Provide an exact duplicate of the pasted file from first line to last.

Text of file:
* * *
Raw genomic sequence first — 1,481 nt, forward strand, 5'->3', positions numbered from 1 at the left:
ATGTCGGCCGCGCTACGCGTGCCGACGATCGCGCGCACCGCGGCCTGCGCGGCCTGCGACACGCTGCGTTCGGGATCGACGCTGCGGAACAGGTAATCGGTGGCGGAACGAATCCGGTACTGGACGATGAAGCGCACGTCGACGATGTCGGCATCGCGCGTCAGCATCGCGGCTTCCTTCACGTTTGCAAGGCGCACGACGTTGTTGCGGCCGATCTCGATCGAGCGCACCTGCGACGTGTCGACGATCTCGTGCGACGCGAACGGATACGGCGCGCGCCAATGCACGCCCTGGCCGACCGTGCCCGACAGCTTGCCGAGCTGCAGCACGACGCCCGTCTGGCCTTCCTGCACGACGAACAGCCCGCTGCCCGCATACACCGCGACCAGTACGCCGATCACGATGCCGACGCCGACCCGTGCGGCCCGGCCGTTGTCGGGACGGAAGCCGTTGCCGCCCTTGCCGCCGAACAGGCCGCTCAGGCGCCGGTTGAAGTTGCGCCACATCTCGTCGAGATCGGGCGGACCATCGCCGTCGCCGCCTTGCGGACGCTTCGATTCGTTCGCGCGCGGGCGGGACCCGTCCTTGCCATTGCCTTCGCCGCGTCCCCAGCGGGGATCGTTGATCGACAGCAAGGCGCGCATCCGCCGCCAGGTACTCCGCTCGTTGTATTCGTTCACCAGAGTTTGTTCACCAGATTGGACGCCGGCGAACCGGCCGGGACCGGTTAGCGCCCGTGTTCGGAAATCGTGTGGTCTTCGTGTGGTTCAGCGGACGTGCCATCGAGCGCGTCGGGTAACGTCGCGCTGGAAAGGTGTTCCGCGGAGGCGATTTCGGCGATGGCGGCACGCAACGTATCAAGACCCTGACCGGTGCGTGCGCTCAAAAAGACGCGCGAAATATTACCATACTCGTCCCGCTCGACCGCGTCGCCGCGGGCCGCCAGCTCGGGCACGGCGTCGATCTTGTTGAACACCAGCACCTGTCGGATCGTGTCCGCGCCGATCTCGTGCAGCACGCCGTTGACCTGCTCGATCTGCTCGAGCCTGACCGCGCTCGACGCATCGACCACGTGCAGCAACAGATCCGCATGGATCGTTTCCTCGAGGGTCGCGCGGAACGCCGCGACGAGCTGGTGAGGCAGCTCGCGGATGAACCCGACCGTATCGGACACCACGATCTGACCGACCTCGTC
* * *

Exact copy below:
Raw genomic sequence first — 1,481 nt, forward strand, 5'->3', positions numbered from 1 at the left:
ATGTCGGCCGCGCTACGCGTGCCGACGATCGCGCGCACCGCGGCCTGCGCGGCCTGCGACACGCTGCGTTCGGGATCGACGCTGCGGAACAGGTAATCGGTGGCGGAACGAATCCGGTACTGGACGATGAAGCGCACGTCGACGATGTCGGCATCGCGCGTCAGCATCGCGGCTTCCTTCACGTTTGCAAGGCGCACGACGTTGTTGCGGCCGATCTCGATCGAGCGCACCTGCGACGTGTCGACGATCTCGTGCGACGCGAACGGATACGGCGCGCGCCAATGCACGCCCTGGCCGACCGTGCCCGACAGCTTGCCGAGCTGCAGCACGACGCCCGTCTGGCCTTCCTGCACGACGAACAGCCCGCTGCCCGCATACACCGCGACCAGTACGCCGATCACGATGCCGACGCCGACCCGTGCGGCCCGGCCGTTGTCGGGACGGAAGCCGTTGCCGCCCTTGCCGCCGAACAGGCCGCTCAGGCGCCGGTTGAAGTTGCGCCACATCTCGTCGAGATCGGGCGGACCATCGCCGTCGCCGCCTTGCGGACGCTTCGATTCGTTCGCGCGCGGGCGGGACCCGTCCTTGCCATTGCCTTCGCCGCGTCCCCAGCGGGGATCGTTGATCGACAGCAAGGCGCGCATCCGCCGCCAGGTACTCCGCTCGTTGTATTCGTTCACCAGAGTTTGTTCACCAGATTGGACGCCGGCGAACCGGCCGGGACCGGTTAGCGCCCGTGTTCGGAAATCGTGTGGTCTTCGTGTGGTTCAGCGGACGTGCCATCGAGCGCGTCGGGTAACGTCGCGCTGGAAAGGTGTTCCGCGGAGGCGATTTCGGCGATGGCGGCACGCAACGTATCAAGACCCTGACCGGTGCGTGCGCTCAAAAAGACGCGCGAAATATTACCATACTCGTCCCGCTCGACCGCGTCGCCGCGGGCCGCCAGCTCGGGCACGGCGTCGATCTTGTTGAACACCAGCACCTGTCGGATCGTGTCCGCGCCGATCTCGTGCAGCACGCCGTTGACCTGCTCGATCTGCTCGAGCCTGACCGCGCTCGACGCATCGACCACGTGCAGCAACAGATCCGCATGGATCGTTTCCTCGAGGGTCGCGCGGAACGCCGCGACGAGCTGGTGAGGCAGCTCGCGGATGAACCCGACCGTATCGGACACCACGATCTGACCGACCTCGTC